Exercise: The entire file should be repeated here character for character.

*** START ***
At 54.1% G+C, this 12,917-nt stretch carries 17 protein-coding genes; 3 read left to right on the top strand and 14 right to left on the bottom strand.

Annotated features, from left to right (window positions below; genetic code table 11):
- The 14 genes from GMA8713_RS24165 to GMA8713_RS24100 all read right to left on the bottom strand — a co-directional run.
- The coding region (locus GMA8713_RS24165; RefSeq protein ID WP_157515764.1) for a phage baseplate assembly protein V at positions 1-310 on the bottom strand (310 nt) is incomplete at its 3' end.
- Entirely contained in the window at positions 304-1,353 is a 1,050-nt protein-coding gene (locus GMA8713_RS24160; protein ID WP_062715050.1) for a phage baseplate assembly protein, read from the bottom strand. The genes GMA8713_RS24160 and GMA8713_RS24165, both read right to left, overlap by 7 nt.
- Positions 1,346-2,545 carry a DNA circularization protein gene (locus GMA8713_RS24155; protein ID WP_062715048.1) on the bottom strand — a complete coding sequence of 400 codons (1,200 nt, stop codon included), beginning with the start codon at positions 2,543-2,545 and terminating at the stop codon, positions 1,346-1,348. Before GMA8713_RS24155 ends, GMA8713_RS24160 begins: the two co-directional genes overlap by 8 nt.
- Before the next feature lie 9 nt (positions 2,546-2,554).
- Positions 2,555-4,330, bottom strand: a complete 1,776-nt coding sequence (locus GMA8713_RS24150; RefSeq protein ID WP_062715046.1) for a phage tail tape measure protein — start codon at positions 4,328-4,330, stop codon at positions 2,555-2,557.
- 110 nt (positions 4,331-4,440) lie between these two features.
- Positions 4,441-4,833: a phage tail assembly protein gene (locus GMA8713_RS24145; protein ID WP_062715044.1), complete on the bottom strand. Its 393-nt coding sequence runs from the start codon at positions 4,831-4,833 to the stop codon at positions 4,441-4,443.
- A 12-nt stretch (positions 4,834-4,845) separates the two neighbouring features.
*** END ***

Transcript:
At 54.1% G+C, this 12,917-nt stretch carries 17 protein-coding genes; 3 read left to right on the top strand and 14 right to left on the bottom strand.

Annotated features, from left to right (window positions below; genetic code table 11):
- The 14 genes from GMA8713_RS24165 to GMA8713_RS24100 all read right to left on the bottom strand — a co-directional run.
- The coding region (locus GMA8713_RS24165; RefSeq protein ID WP_157515764.1) for a phage baseplate assembly protein V at positions 1-310 on the bottom strand (310 nt) is incomplete at its 3' end.
- Entirely contained in the window at positions 304-1,353 is a 1,050-nt protein-coding gene (locus GMA8713_RS24160; protein ID WP_062715050.1) for a phage baseplate assembly protein, read from the bottom strand. The genes GMA8713_RS24160 and GMA8713_RS24165, both read right to left, overlap by 7 nt.
- Positions 1,346-2,545 carry a DNA circularization protein gene (locus GMA8713_RS24155; protein ID WP_062715048.1) on the bottom strand — a complete coding sequence of 400 codons (1,200 nt, stop codon included), beginning with the start codon at positions 2,543-2,545 and terminating at the stop codon, positions 1,346-1,348. Before GMA8713_RS24155 ends, GMA8713_RS24160 begins: the two co-directional genes overlap by 8 nt.
- Before the next feature lie 9 nt (positions 2,546-2,554).
- Positions 2,555-4,330, bottom strand: a complete 1,776-nt coding sequence (locus GMA8713_RS24150; RefSeq protein ID WP_062715046.1) for a phage tail tape measure protein — start codon at positions 4,328-4,330, stop codon at positions 2,555-2,557.
- 110 nt (positions 4,331-4,440) lie between these two features.
- Positions 4,441-4,833: a phage tail assembly protein gene (locus GMA8713_RS24145; protein ID WP_062715044.1), complete on the bottom strand. Its 393-nt coding sequence runs from the start codon at positions 4,831-4,833 to the stop codon at positions 4,441-4,443.
- A 12-nt stretch (positions 4,834-4,845) separates the two neighbouring features.